The Republican National Committee announced a new TV ad attacking President Obama’s proposed health care plan as a “risky experiment” that threatens “our health.” It said the ad would run in Arkansas, Nevada and North Dakota.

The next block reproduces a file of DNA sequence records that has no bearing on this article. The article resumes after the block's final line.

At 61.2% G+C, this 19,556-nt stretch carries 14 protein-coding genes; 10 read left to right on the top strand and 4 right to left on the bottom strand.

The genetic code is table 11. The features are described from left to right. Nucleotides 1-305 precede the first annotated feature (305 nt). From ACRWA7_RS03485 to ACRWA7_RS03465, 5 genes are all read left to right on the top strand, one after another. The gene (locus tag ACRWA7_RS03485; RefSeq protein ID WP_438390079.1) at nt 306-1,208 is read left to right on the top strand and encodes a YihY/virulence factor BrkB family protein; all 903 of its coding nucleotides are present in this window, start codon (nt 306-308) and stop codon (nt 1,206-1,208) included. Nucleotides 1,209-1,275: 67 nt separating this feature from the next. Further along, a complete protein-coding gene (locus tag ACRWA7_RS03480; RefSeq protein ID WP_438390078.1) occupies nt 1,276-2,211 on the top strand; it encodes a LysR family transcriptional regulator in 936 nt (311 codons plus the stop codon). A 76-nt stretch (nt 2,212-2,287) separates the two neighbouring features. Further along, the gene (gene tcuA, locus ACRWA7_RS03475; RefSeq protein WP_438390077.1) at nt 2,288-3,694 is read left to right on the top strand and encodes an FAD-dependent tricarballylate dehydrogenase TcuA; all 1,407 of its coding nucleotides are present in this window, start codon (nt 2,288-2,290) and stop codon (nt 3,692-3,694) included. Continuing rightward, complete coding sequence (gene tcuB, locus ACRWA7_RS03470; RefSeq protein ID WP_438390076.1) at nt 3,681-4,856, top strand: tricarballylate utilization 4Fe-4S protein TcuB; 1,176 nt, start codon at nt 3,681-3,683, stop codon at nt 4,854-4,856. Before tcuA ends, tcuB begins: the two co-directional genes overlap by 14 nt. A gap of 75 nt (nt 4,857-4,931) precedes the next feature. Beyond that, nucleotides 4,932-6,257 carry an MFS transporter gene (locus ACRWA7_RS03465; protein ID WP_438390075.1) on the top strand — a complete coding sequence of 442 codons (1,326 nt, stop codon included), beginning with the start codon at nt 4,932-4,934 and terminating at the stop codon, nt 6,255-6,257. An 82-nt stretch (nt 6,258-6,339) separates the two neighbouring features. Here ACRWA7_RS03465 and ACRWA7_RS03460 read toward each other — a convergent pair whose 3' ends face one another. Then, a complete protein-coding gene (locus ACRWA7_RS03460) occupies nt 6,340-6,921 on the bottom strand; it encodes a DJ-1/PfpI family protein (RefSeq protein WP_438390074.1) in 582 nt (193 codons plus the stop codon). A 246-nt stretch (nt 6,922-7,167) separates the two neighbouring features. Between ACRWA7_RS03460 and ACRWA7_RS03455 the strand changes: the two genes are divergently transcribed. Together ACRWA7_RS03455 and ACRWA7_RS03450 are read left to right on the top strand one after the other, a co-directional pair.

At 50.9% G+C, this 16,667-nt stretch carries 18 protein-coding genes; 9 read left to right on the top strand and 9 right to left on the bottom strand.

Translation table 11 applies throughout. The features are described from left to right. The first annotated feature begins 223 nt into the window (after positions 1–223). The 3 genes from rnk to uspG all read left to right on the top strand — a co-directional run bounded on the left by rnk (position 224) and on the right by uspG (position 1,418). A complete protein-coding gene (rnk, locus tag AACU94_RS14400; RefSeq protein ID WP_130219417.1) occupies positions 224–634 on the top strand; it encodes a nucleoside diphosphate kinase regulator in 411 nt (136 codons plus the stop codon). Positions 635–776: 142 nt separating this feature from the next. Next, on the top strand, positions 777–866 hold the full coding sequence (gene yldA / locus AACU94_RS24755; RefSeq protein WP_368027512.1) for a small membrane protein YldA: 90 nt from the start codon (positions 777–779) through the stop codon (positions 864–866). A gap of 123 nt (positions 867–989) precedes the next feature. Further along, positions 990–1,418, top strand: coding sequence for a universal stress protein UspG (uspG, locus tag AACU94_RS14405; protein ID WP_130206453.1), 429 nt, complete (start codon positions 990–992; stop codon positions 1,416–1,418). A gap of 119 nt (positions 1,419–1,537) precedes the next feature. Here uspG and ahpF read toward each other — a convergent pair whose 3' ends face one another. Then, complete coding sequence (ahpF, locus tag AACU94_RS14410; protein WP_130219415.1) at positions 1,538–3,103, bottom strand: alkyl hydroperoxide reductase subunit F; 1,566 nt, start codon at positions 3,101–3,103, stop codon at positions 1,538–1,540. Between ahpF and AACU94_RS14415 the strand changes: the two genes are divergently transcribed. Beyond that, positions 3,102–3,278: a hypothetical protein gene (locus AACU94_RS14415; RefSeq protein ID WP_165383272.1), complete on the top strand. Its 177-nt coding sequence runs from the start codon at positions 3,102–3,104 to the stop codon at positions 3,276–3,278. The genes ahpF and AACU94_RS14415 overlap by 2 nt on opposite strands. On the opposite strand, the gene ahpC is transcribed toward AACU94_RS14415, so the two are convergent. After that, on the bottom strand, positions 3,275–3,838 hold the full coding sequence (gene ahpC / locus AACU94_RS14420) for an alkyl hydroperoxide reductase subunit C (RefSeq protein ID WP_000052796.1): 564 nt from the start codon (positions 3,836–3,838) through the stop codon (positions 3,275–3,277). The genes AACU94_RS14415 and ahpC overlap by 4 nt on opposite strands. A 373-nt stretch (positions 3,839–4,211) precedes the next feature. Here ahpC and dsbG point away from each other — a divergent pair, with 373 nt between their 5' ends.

The ad says “trillions” have been committed to “rushed” bailouts and takeovers of banks and the auto industry. Fair enough, though $68 billion of the bank bailout money already has been repaid, with interest. It may even be so that the Obama administration has embarked on the “biggest spending spree in our nation’s history,” as the ad claims. Even in relation to the size of the economy, Obama’s spending exceeds that of President Ronald Reagan during his massive military buildup. According to the Congressional Budget Office, the spending that Obama has budgeted so far would peak this year at 28.5 percent of the nation’s gross domestic product. (See Tab 1-3 in CBO’s “Estimate of the President’s Budget.”) That’s higher than the 21.6 percent of GDP consumed by federal spending in FY 1986. (See table F-13 in CBO’s Historical Budget Data document.) But what about the ad’s claim that Obama’s “new experiment risks their future” (referring to the infant and children shown in the ad) and “our health.” We have no quarrel with the idea that there’s some financial risk to future generations in adding a trillion dollars of federal spending over the next decade to pay for expanding health coverage. That’s a reasonable argument. But how does it risk “our health”? Here the RNC produces less factual support. In “Ad Facts” released with the TV spot, the RNC states that the plan “Could Drive Doctors Out Of Business” in rural areas, but supports that claim with a news article that quotes a handful of doctors stating their personal opinion. It also cites a July 14 estimate by the Congressional Budget Office (updated July 17) that the House bill would leave 17 million without health insurance. Is that really a risk? About half of those 17 million would be illegal immigrants, according to the CBO, and nobody is proposing that they should be eligible for coverage, least of all the RNC. And anyway, the same estimate projects that 37 million otherwise uninsured persons would gain coverage. Similarly, the “Ad Facts” also claim that the Obama plan “Could Lead To [an] Estimated 113 Million People Losing Private Health Insurance.” But they wouldn’t “lose” coverage altogether. The RNC cites House testimony by John Sheils of the Lewin Group. What Sheils actually said is that if a proposed new federal health insurance program is opened to everybody (which is permitted, but not required in the House legislation) then 122.9 million Americans would sign up for it, including 113.5 million projected to switch over from private coverage. Why? Because it would be substantially cheaper, for one thing. “We estimate that the public plan under the House bill would have premiums that are 20 percent to 25 percent less than for comparable private coverage,” Sheils stated.